Hi-Y and Tri-Hi-Y Clubs
The Hi-Y and the Tri-Hi-Y clubs were a part of the YMCA program that had been active with youths since the 1850s. The term Hi-Y was first used in 1927. Hi-Y stands for "High School YMCA" and were for boys only. The Tri-Hi-Y clubs were later formed for girls. The purpose of the Hi-Y and Tri-Hi-Y clubs were to:
"Create, Maintain, and Extend to the fullest capacity of one’s ability, throughout the home, school and community, High Standards of Moral Character through improvement, brother/sisterhood, equality, and service in High Schools."
By participating in the yearly Older Boys Conference and the Older Girls Conference, students were exposed to higher educational opportunities since the conferences took place on the campus of African American Colleges and at the YMCA offices in various cities.
At the state meeting of the YMCA of Georgia the efficiency rating of all the student chapters, regardless of race, were released together. The scoring was based on a Ten Point Efficiency Standard in following ten categories.
- Attendance Program Planning Conference
- Discussional Bible Study
- School Wide Service activities
- Community Wide Service Tasks
- Reports to the State office and Bulletins
- Helping State Extension Fund
- Public Meeting with & presentation
- Organizing New Club
- State Wide Bible Study Project
- Attendance Christian Life Conference
In the 1936-1937 school year, Ballard clubs were the only "Colored" school to place in class A. The scores were Hi-Y: 209%, Alpha Tri-Hi-Y: 180%, and Beta Tri-Hi-Y: 175%. By 1940, the Ballard's clubs placed in the following order: Alpha Tri-Hi-Y: 332%, Hi-Y: 260%, and Beta Tri-Hi-Y: 259%.
The three Ballard clubs were involved in the formation of other Hi-Y and Tri-Hi-Y clubs around the state. County administrators from Emanuel, Jefferson, Macon, Peach, Putnam, Sumter, and Washington County school systems asked for Ballard’s assistance in setting up their own clubs. A number of the requestors were Ballard Alumni. Other joint activities included collecting and organizing Thanksgiving and Christmas meals for the needy, collecting toys, and firewood for families in need. The clubs were also responsible for escorting guests around the campus.
Ballard Hi-Y Club
The Hi-Y club held monthly member meeting and invited the members in good standing from Hudson High School, Beta Etta school to attend. They planned picnics as well as an annual dance on the Friday after Thanksgiving.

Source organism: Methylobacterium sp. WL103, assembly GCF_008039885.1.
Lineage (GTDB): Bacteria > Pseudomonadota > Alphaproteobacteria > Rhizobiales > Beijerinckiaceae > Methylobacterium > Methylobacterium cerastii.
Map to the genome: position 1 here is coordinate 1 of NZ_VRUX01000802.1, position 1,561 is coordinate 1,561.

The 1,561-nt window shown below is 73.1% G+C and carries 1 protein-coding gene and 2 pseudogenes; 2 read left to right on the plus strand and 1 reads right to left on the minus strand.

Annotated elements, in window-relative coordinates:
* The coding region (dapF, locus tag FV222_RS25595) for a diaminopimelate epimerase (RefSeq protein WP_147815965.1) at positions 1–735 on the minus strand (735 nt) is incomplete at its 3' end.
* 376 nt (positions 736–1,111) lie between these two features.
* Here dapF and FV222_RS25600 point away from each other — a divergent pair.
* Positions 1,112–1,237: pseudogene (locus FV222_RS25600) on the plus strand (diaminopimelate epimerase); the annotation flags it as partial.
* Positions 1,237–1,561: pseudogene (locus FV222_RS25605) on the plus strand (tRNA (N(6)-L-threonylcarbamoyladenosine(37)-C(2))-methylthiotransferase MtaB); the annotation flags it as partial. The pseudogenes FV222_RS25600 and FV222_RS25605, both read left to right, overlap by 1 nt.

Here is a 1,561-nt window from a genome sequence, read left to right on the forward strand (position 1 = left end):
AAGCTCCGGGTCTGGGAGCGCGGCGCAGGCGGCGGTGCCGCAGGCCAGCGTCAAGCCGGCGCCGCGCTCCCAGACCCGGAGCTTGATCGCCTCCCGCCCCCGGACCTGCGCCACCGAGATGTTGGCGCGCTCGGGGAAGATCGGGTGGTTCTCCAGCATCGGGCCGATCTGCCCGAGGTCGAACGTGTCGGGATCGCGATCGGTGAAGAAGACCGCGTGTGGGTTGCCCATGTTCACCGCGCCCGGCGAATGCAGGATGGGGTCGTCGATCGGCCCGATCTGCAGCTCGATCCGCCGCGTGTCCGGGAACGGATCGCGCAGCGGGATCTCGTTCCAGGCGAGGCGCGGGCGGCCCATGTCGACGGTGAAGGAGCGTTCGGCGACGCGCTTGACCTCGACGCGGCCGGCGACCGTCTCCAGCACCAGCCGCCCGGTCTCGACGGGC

Jointly all three groups would collect and organize Thanksgiving and Christmas meals for the needy, collect toys, and firewood for families in need. The club members were also responsible for escorting guests around the school.
Ballard Alpha Tri-Hi-Y and Beta Tri-Hi-Y Clubs
The original Tri-Hi-Y club were so popular that a second club Tri-Hi-Y was formed in 1933. So Ballard had the Alpha Tri-Hi-Y and the Beta Tri-Hi-Y clubs. The triangle is the symbol for the Tri-Y meaning Body, Mind, and Spirit.
The Tri-Hi-Y girls held chapel exercises with a program of music and song presented to the student body and faculty. Members of the Tri-Hi-Y from Hudson High and Beda Etta schools were invited and accepted into full membership with the Ballard Tri-Hi-Y. Mother-daughter banquets were held at the end of the school year.
The Alpha Tri-Hi-Y Club carried items to the hospital to amuse and comfort the paralytic children. Books were collected and sent to the students of the Open Air School.
In April 1940 the State Council of Young Men’s Christian Association of Georgia invited the Beta Tri-Hi-Y Girls to attend the Negro Girls’ Conference to be held at the Georgia Normal and Agricultural College, Albany during the weekend of April 20th-28th.
By 1941, the Beta Tri-Hi-Y club was tied with another club as the highest ranking in Georgia. Among the activities that earned them the ranking included: Carrying reading material to the Charles A. Young Soldier Center, the Rendition of a program at the old folks' home, sponsoring a Go-To Sunday School Campaign, "adoption of an unfortunate girl", and carrying fruit to St. Luke Hospital.